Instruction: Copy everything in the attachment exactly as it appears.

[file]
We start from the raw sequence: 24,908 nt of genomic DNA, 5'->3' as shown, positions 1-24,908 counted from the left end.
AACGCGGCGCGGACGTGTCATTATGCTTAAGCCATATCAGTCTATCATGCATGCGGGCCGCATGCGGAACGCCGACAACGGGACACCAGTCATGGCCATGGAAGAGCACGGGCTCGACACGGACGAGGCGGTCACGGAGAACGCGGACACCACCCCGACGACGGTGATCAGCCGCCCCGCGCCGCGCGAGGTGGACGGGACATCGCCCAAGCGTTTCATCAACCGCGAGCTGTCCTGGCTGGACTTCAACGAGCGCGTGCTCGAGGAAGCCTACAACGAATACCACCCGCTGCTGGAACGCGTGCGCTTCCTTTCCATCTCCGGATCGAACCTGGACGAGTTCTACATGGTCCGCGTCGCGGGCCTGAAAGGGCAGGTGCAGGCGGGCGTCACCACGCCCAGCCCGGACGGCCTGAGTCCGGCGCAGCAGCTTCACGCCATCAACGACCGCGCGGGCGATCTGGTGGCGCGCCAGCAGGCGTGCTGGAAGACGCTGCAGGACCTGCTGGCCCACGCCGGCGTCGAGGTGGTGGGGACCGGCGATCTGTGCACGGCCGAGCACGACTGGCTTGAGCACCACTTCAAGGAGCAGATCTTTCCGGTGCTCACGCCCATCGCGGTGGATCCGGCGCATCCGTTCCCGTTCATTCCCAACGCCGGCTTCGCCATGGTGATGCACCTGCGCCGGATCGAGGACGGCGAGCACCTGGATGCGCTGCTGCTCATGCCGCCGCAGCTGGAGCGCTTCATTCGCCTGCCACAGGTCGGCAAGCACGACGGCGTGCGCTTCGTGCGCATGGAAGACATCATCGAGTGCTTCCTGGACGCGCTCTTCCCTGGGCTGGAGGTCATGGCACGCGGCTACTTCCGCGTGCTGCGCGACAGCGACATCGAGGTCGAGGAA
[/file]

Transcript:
We start from the raw sequence: 24,908 nt of genomic DNA, 5'->3' as shown, positions 1-24,908 counted from the left end.
AACGCGGCGCGGACGTGTCATTATGCTTAAGCCATATCAGTCTATCATGCATGCGGGCCGCATGCGGAACGCCGACAACGGGACACCAGTCATGGCCATGGAAGAGCACGGGCTCGACACGGACGAGGCGGTCACGGAGAACGCGGACACCACCCCGACGACGGTGATCAGCCGCCCCGCGCCGCGCGAGGTGGACGGGACATCGCCCAAGCGTTTCATCAACCGCGAGCTGTCCTGGCTGGACTTCAACGAGCGCGTGCTCGAGGAAGCCTACAACGAATACCACCCGCTGCTGGAACGCGTGCGCTTCCTTTCCATCTCCGGATCGAACCTGGACGAGTTCTACATGGTCCGCGTCGCGGGCCTGAAAGGGCAGGTGCAGGCGGGCGTCACCACGCCCAGCCCGGACGGCCTGAGTCCGGCGCAGCAGCTTCACGCCATCAACGACCGCGCGGGCGATCTGGTGGCGCGCCAGCAGGCGTGCTGGAAGACGCTGCAGGACCTGCTGGCCCACGCCGGCGTCGAGGTGGTGGGGACCGGCGATCTGTGCACGGCCGAGCACGACTGGCTTGAGCACCACTTCAAGGAGCAGATCTTTCCGGTGCTCACGCCCATCGCGGTGGATCCGGCGCATCCGTTCCCGTTCATTCCCAACGCCGGCTTCGCCATGGTGATGCACCTGCGCCGGATCGAGGACGGCGAGCACCTGGATGCGCTGCTGCTCATGCCGCCGCAGCTGGAGCGCTTCATTCGCCTGCCACAGGTCGGCAAGCACGACGGCGTGCGCTTCGTGCGCATGGAAGACATCATCGAGTGCTTCCTGGACGCGCTCTTCCCTGGGCTGGAGGTCATGGCACGCGGCTACTTCCGCGTGCTGCGCGACAGCGACATCGAGGTCGAGGAA